Not all customers are equal. Who’s right for you now?
The last few days has seen a flurry of new subscribers. Welcome!
The secret behind the boost? I’d like to think it’s useful content spreading and finding its audience but I also have Sumo to thank. It’s really opened my eyes as to what my website should be doing. For example, its List Builder pop-up is currently converting 10% of visitors into subscribers.
Starting up a newsletter from scratch is a big leap of faith. It takes a lot of discipline to do weekly and you’re constantly trialing new ideas. It has its rewards; It’s keeping me on my toes and I'm enjoying being hyper-curious. I hope it does the same for you.
- Not all customers are equal. Who’s right for you now?
- Calling out ‘Ghost’ brands. A backdoor for big names.
- Proposing a robot tax. For the jobs they can’t do.
- Processor Wars. Why the laptop might be a thing of the past.
- The quiet protest. Using absence not presence to make your point.
- Want to make your invention mainstream? Make it from cardboard.
- Let's talk. How voice search will shake up marketing.
- Theatre for one. A VR prelude comes to HOME.
- Trend hunting. Jumping ahead can be easy.
- Recommended to me: a coding school that doesn’t suck
1. The right customer at the right time.
When your start any business the temptation is to chase every customer going. Scott Belsky brilliantly argues why it’s about finding the right customer at the right point in your product’s lifecycle. It has a direct link with the time spent using, offered or found for your product and the value of that commitment.
2. Calling out ‘Ghost’ brands. A backdoor for big names.
Fellow Deliveroo users will know it’s a fantastic platform for discovering independent eateries. But appearances can be deceiving. A little research into the ‘Brew House’ option that popped up in my app soon revealed it’s actually what I call a ‘Ghost brand', created by Heineken to tap into the home delivery market and to directly reach consumers for the first time. These secret standalone brands hidden in digital platforms are a clever move so expect them to catch on, but it could backfire when they’re called out. Just ask Tesco (not once but twice).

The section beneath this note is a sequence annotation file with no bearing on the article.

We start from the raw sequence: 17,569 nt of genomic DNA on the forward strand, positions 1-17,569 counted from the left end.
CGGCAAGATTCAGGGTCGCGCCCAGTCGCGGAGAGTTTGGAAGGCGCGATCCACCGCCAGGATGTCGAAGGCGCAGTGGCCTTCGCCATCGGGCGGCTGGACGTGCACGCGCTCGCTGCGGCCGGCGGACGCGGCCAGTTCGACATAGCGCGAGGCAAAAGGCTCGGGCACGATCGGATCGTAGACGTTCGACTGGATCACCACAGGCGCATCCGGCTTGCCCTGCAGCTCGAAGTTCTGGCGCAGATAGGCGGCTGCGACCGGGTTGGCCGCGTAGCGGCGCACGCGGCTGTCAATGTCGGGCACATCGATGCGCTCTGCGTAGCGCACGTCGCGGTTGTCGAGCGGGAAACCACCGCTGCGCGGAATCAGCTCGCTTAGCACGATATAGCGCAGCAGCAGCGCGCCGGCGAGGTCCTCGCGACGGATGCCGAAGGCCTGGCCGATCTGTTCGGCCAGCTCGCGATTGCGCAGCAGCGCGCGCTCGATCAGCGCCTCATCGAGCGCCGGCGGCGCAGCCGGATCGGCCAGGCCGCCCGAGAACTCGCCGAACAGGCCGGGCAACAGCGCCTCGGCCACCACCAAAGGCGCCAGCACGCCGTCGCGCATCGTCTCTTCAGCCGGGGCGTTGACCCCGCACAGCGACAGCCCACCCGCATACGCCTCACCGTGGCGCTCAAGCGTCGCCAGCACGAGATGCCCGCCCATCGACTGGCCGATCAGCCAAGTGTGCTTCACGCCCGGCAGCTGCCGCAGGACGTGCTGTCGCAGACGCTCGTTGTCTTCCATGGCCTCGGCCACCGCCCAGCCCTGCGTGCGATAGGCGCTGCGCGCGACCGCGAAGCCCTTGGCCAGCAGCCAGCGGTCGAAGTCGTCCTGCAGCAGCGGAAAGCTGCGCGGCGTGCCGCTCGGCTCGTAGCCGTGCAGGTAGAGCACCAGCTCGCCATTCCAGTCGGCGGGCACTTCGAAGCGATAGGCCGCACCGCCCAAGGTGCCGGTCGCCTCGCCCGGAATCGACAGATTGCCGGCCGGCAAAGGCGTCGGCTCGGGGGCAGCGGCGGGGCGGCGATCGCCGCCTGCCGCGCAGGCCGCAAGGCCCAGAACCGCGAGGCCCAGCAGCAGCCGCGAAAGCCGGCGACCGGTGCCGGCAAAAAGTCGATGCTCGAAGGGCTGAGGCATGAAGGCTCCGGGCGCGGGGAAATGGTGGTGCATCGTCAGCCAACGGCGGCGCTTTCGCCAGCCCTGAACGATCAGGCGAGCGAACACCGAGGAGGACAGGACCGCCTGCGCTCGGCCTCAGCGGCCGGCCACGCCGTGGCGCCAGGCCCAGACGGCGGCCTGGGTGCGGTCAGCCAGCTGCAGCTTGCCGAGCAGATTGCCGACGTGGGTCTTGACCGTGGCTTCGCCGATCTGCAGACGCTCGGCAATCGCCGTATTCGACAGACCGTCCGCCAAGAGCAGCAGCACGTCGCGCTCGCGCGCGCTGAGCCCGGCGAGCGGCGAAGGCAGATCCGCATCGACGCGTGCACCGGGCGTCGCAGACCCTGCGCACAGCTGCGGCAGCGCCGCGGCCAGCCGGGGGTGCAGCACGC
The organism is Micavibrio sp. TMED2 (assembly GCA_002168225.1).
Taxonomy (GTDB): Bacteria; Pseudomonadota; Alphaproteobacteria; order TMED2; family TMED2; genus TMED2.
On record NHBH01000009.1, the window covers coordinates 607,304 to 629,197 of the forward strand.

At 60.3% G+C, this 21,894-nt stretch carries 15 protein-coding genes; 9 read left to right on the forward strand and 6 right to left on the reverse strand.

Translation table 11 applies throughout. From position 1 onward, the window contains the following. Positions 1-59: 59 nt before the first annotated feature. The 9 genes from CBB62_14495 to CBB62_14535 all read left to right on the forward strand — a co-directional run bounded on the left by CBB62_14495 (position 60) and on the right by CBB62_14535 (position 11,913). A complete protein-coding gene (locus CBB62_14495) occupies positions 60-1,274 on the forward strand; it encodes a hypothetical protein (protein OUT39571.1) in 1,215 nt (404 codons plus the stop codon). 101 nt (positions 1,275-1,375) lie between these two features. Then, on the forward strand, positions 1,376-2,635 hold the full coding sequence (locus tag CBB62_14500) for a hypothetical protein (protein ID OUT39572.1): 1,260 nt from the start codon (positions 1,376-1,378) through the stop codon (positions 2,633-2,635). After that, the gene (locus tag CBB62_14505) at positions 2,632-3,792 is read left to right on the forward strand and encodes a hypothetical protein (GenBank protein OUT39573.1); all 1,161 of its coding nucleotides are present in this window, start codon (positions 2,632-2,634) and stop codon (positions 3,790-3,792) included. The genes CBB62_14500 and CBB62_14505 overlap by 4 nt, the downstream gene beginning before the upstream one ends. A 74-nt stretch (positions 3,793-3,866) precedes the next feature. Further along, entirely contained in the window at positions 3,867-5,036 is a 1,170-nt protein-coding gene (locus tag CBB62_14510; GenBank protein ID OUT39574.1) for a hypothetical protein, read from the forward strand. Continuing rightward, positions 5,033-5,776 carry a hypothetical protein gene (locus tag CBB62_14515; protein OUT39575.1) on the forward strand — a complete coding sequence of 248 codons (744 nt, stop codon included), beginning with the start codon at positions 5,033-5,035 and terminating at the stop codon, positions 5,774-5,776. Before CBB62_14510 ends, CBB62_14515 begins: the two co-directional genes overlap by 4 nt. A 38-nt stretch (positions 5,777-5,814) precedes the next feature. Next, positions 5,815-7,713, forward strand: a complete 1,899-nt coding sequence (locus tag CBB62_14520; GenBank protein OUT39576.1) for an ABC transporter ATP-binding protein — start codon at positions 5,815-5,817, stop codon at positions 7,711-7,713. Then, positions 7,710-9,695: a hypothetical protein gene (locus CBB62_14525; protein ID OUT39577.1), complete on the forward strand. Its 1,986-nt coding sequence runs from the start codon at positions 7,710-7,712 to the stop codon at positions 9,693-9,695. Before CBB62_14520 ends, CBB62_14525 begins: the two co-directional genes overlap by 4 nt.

3. Robot tax. For the jobs they can't do.
With robots are our likely colleagues or replacements in the workplace of the future, what happens to those left behind? Bill Gates would like to see a robot tax to cover lost income taxes and to pay for all the things that keep society functioning. It could also pay to retrain those individuals that lose out to automation.
4. Processor Wars. Why the laptop might soon be a thing of the past.
The future of computing is apps. And powering the future of apps is ARM – the British company that designs iPhone microchips. It’s a battle Google is getting ready to fight. They’ve even trademarked where this is going: recently registering “APPTOP” and “BYE BYE LAPTOP, HELLO APPTOP.”
5. The quiet protest. Using absence not presence to make your point.
We can all visualise what we think a successful protest looks like. A large public gathering. Beautifully-worded placards. An interview on camera. A trending hashtag. Normally that’s a recipe for attention. But when there’s a lot to protest, how do you cut through? When it comes to contemplating life without immigrants, the opposite approach has hit me harder.
6. Want to make your invention mainstream? Make it from cardboard.
Investment in real-time maps for drones has gotten all the headlines this week, however it’s another invention that deserves attention. Otherlabs (no relation) has created the world’s first single-use drone made out of biodegradable cardboard. Not only is it better for the environment but it’ll reduce the cost dramatically. And that’s the key to the mainstream – just ask the VR industry.
7. Let's talk. How voice search will shake up marketing.
Two incredible stats: 1) a remarkable 33% of all searches are now made by voice, and 2) Alexa has quickly amassed 10,000 skills in less than a year. This boom in voice search is already creating a new puzzle for engines and marketers to solve. For starters, it’s leading to longer queries (10 words on average versus 3 submitted in text) and a greater dependence on emotional context as inferred by the pitch of the enquirer. SEO company Moz explains what it all means for digital marketing.
8. Theatre for one. A VR prelude comes to HOME.
I was stopped in my tracks by this pop-up VR booth in the lobby of HOME in Manchester. The walk-up VR experience is an immersive prelude to the upcoming theatre show City of Glass, allowing people to “start their theatrical journey even before they take their seats for the live performance.” Beats an old fashioned trailer any day.
9. Trend hunting. Jumping ahead can be easy.
Leading into the future isn’t rocket science. There’s a number of tools to give you a head start on your agency with bubbling up consumer and cultural trends. One example is Product Hunter; the case for it rightly made in this blog post.
10. Recommended to me: A coding school that doesn’t suck.
After mentioning I was looking to code more in the last newsletter, @rickary kindly pointed me in the direction of Treehouse. It’s just what I was looking for! Check it out and start making awesome stuff.